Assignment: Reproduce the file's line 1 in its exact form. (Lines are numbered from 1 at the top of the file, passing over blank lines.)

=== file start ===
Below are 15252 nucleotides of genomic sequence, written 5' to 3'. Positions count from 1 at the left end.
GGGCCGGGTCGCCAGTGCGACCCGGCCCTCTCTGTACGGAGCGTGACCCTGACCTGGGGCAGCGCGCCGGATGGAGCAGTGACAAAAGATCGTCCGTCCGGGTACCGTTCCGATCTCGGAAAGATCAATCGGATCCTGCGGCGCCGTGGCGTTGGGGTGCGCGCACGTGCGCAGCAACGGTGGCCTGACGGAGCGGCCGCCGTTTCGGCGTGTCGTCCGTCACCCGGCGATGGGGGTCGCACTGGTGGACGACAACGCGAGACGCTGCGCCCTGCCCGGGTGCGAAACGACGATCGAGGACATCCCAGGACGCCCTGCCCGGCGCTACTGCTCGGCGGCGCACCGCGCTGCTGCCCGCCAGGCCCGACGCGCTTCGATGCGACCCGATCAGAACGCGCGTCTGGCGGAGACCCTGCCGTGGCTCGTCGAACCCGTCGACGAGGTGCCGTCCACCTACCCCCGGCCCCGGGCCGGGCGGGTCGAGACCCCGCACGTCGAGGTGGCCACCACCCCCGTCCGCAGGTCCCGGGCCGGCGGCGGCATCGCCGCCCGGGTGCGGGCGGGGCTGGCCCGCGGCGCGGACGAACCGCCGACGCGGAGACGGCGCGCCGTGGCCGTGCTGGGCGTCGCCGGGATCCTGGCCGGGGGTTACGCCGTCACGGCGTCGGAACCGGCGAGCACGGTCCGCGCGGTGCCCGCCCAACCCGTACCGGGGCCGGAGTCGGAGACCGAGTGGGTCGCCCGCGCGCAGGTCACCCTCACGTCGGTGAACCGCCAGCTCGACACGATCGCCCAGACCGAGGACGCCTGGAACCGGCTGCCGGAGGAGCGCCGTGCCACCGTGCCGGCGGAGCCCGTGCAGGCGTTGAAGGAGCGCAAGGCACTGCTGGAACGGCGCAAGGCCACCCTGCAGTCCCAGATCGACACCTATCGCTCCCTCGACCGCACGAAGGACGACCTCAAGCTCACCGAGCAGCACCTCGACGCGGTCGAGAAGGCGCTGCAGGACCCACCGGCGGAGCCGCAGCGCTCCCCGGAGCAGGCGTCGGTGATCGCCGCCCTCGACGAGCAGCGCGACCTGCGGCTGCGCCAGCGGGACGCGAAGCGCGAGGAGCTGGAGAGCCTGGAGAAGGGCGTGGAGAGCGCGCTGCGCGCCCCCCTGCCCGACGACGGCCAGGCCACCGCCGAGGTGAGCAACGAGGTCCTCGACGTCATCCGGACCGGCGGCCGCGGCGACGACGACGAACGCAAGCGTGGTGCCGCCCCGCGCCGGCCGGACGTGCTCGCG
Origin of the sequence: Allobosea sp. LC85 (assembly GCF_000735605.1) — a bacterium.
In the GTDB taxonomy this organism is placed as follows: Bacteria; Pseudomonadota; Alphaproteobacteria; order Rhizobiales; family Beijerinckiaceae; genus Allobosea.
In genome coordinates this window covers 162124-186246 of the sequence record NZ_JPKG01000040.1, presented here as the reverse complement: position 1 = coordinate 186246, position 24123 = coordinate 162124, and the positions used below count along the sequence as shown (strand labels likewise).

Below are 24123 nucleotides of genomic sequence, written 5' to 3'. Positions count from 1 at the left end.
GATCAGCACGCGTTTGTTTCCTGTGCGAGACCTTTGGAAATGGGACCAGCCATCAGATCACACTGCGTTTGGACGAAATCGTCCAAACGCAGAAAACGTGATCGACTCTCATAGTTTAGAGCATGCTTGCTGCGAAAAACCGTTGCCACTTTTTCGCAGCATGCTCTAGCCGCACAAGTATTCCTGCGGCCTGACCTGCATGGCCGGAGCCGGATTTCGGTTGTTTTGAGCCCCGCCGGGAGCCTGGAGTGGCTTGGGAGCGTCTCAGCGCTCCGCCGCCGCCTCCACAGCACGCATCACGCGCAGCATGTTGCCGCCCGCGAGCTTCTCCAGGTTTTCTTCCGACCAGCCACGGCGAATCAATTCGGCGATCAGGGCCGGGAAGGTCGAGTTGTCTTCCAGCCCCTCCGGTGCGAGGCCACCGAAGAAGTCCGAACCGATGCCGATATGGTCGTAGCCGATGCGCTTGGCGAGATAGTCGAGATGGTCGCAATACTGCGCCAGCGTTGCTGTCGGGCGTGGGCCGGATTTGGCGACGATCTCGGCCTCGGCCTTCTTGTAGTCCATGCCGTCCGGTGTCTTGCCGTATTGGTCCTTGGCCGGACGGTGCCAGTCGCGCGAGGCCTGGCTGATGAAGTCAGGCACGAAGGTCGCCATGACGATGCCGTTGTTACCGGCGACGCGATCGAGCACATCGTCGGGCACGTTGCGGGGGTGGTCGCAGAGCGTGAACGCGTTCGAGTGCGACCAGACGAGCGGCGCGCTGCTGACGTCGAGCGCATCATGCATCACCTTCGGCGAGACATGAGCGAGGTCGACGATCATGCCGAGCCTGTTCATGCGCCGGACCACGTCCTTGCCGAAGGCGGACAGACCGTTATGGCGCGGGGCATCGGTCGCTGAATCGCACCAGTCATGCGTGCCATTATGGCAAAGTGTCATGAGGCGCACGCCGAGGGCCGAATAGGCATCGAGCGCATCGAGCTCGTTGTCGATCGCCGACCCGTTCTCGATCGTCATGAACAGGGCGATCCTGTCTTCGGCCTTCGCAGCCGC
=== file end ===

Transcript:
Below are 15252 nucleotides of genomic sequence, written 5' to 3'. Positions count from 1 at the left end.